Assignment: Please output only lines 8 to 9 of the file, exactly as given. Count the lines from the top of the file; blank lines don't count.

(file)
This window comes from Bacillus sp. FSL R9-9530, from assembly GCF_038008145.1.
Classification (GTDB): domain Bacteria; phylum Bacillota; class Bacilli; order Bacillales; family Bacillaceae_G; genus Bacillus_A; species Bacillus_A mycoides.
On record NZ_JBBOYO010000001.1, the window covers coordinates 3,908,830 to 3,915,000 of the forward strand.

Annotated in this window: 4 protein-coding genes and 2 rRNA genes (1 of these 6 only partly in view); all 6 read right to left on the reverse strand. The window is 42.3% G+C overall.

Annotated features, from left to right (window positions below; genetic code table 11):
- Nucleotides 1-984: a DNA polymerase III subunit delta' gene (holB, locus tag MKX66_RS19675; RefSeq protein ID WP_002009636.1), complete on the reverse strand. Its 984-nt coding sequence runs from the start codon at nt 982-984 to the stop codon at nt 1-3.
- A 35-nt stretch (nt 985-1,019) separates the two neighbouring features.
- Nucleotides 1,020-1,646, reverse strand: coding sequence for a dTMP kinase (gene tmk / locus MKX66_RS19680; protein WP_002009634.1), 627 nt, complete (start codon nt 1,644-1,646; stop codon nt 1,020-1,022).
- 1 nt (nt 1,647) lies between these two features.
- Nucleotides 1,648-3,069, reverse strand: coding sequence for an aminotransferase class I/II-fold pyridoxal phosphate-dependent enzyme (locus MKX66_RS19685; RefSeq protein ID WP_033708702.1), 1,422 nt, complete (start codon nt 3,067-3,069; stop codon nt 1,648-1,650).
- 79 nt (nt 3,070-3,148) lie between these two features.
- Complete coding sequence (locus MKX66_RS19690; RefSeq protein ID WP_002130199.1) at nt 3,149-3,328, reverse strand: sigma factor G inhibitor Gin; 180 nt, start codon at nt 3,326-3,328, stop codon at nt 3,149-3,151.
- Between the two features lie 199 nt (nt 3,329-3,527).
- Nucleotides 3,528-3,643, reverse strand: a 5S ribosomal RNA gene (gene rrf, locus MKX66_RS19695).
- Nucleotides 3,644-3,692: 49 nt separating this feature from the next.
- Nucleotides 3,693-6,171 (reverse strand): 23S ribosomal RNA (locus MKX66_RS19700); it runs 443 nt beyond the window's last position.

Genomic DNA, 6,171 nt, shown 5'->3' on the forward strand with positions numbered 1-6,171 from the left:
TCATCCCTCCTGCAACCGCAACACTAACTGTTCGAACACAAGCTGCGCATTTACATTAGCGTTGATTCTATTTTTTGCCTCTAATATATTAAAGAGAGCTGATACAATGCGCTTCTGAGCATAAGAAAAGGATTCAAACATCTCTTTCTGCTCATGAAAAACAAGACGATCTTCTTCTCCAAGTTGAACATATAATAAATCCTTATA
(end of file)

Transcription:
- Nucleotides 1,020-1,646, reverse strand: coding sequence for a dTMP kinase (gene tmk / locus MKX66_RS19680; protein WP_002009634.1), 627 nt, complete (start codon nt 1,644-1,646; stop codon nt 1,020-1,022).
- 1 nt (nt 1,647) lies between these two features.